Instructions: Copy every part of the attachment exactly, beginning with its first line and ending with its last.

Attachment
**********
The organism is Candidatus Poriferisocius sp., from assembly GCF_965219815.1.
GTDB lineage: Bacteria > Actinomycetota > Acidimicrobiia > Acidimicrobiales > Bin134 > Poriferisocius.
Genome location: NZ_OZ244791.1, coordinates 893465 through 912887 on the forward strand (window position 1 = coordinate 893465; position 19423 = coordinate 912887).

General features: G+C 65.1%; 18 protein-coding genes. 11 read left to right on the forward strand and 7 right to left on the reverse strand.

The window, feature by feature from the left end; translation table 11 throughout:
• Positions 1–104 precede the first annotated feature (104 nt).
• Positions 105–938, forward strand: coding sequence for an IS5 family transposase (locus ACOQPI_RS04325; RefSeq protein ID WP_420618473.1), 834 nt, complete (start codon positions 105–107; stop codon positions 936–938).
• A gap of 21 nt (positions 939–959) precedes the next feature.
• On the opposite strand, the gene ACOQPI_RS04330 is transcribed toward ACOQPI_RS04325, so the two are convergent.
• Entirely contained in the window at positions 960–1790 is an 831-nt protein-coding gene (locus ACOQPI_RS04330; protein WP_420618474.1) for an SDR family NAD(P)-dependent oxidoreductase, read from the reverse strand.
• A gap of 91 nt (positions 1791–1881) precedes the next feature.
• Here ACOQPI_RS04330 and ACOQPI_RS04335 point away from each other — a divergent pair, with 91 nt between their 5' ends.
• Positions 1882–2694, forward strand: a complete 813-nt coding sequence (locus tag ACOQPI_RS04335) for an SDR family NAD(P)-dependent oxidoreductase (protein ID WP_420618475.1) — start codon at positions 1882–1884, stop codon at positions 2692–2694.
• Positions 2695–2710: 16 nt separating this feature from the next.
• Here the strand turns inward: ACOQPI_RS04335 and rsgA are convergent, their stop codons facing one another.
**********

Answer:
The organism is Candidatus Poriferisocius sp., from assembly GCF_965219815.1.
GTDB lineage: Bacteria > Actinomycetota > Acidimicrobiia > Acidimicrobiales > Bin134 > Poriferisocius.
Genome location: NZ_OZ244791.1, coordinates 893465 through 912887 on the forward strand (window position 1 = coordinate 893465; position 19423 = coordinate 912887).

General features: G+C 65.1%; 18 protein-coding genes. 11 read left to right on the forward strand and 7 right to left on the reverse strand.

The window, feature by feature from the left end; translation table 11 throughout:
• Positions 1–104 precede the first annotated feature (104 nt).
• Positions 105–938, forward strand: coding sequence for an IS5 family transposase (locus ACOQPI_RS04325; RefSeq protein ID WP_420618473.1), 834 nt, complete (start codon positions 105–107; stop codon positions 936–938).
• A gap of 21 nt (positions 939–959) precedes the next feature.
• On the opposite strand, the gene ACOQPI_RS04330 is transcribed toward ACOQPI_RS04325, so the two are convergent.
• Entirely contained in the window at positions 960–1790 is an 831-nt protein-coding gene (locus ACOQPI_RS04330; protein WP_420618474.1) for an SDR family NAD(P)-dependent oxidoreductase, read from the reverse strand.
• A gap of 91 nt (positions 1791–1881) precedes the next feature.
• Here ACOQPI_RS04330 and ACOQPI_RS04335 point away from each other — a divergent pair, with 91 nt between their 5' ends.
• Positions 1882–2694, forward strand: a complete 813-nt coding sequence (locus tag ACOQPI_RS04335) for an SDR family NAD(P)-dependent oxidoreductase (protein ID WP_420618475.1) — start codon at positions 1882–1884, stop codon at positions 2692–2694.
• Positions 2695–2710: 16 nt separating this feature from the next.
• Here the strand turns inward: ACOQPI_RS04335 and rsgA are convergent, their stop codons facing one another.